While I was writing the other day, I was drawn to the curious assortment of objects that have collected at the corner of my desk. The pile is composed of items from nature: a 7,700 year old fossil of a bone from Mt. Mazama; a pocked rock from the top of Mary’s Peak, a place of spiritual power for the tribes of the Willamette Valley; a rock from the Pacific Ocean impregnated with miniature seashell fossils; a dentalium storage container made by a member of the Kalapuya tribe; a piece of chert with a streak of quartz right through the center; and two acorns from a graveyard.
These treasures remain on my desk because of the constant hold they have on my thoughts. I spent some time this past spring with the state archaeologist and members of the Kalapuya tribe. We wandered through the woods together and I was privileged to learn firsthand from them. One of the members of the tribe is an archaeologist who works with flint, antlers, and stone. He made replicas of some of the early items used by the Kalapuya and I was able to procure a dentalium storage container from him. Dentalium was the currency of the Kalapuya. It was made of shells harvested from the ocean with long brooms. The natural holes of the dentalium made them easy to string together or be kept in a purse, until they were needed for the purchase of an item. The dentalium container I have is made from an antler. On one side of the antler, an oval opening has been carved and the center of the antler, carefully hollowed out; this is where the dentalium was stored. A strip of hide was tied around the container to keep it secure, and a hole was drilled in the top of the purse, so it could be fastened around the neck or on a belt.
The second item was a treasure I found myself. Recently I learned how mortar and pestles were made by the Kalapuya tribes in this area. The bowls were deliberately carved using chert because it is a rock that is harder than most. I searched to see what chert looked like and found it to be a reddish-brown stone with a smooth look to it. This summer as I was hiking along the Santiam Wagon Road I was looking down at the path as I walked since that part of the trail was filled with copious amounts of exposed roots. Right in the middle of the trail my eyes were drawn to a piece of reddish-brown stone about 1 ½ inches long. I instantly recognized it as chert and excitedly picked it up. As I examined it, I noticed it had a streak of quartz going from one end to the other. I rubbed my thumb over the smooth side and turned it around in my hand. I carefully put it into my pocket and carried my prize home.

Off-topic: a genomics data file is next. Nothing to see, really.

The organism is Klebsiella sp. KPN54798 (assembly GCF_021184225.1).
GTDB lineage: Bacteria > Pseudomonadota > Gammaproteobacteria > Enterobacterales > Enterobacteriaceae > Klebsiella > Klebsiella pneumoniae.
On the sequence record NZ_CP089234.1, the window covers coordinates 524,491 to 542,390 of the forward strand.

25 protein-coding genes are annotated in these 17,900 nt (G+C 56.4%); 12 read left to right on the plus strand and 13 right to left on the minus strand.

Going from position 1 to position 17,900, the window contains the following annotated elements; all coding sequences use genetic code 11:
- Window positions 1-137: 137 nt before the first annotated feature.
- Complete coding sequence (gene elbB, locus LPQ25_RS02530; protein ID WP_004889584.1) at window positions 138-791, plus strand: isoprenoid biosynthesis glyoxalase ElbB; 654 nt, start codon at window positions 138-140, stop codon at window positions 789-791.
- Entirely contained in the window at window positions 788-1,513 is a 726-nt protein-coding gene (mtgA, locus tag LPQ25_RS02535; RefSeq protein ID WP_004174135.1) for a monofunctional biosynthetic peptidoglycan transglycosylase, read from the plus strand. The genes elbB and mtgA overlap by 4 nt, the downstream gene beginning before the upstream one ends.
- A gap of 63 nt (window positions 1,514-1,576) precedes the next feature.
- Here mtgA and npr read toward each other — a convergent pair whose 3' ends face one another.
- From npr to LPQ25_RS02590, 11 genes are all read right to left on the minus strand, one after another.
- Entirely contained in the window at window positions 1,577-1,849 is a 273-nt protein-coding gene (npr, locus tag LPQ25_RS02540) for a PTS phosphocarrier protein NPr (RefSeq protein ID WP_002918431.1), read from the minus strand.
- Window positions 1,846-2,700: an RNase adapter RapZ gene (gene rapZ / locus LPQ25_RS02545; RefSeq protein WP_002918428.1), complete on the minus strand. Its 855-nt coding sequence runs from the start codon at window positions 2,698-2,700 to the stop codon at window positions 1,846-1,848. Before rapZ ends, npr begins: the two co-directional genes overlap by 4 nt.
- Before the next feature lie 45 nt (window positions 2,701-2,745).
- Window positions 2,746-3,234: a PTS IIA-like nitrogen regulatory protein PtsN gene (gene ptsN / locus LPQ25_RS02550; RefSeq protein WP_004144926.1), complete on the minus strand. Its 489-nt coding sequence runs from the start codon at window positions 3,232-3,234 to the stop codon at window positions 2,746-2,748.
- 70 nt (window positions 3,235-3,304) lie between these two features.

The most recent addition to my desktop include two acorns from a cemetery. I enjoy wandering around old cemeteries and have spent time in nearly all the pioneer cemeteries near my home. A few months ago, my husband and I visited New York for the first time. I was invited to give a presentation at the 40th Annual New Netherland Institute Conference in Albany, New York. The theme of the conference focused on women of New Netherland and I gave a presentation about Catalina Trico. The cemeteries in New York are much older than those in the west where I live. It was incredible to see the crumbling headstones with unreadable names and dates sinking partially into the ground.
With some searching one night, my husband discovered the cemetery where Catalina and some of her family were buried, so the next day we found our way to the Flatbush Dutch Reformed Church Cemetery, established by Peter Stuyvesant in 1654. The church near the cemetery was under construction and the gate around the cemetery was locked so we were not able to go inside. We stayed there a while and thought about Catalina’s life and her final years in that area. As we prepared to leave I hesitated, because I did not want to go. I looked around for some physical token to carry home with me. As I gazed through the black iron fence I spotted two sizeable acorns just a bit out of reach underneath an oak tree near a crooked line of headstones. My husband grabbed a stick and meticulously pulled the acorns towards us and within our reach. Sometimes I just hold one in my hand as a connection to Catalina.
The artifacts on my desk are links to the past from times and places that are significant to me. They bring me within reach of events that happened long before I ever arrived on the scene. Each of them are a physical reminder that the past is still with us, that it can be touched, and that it must be remembered.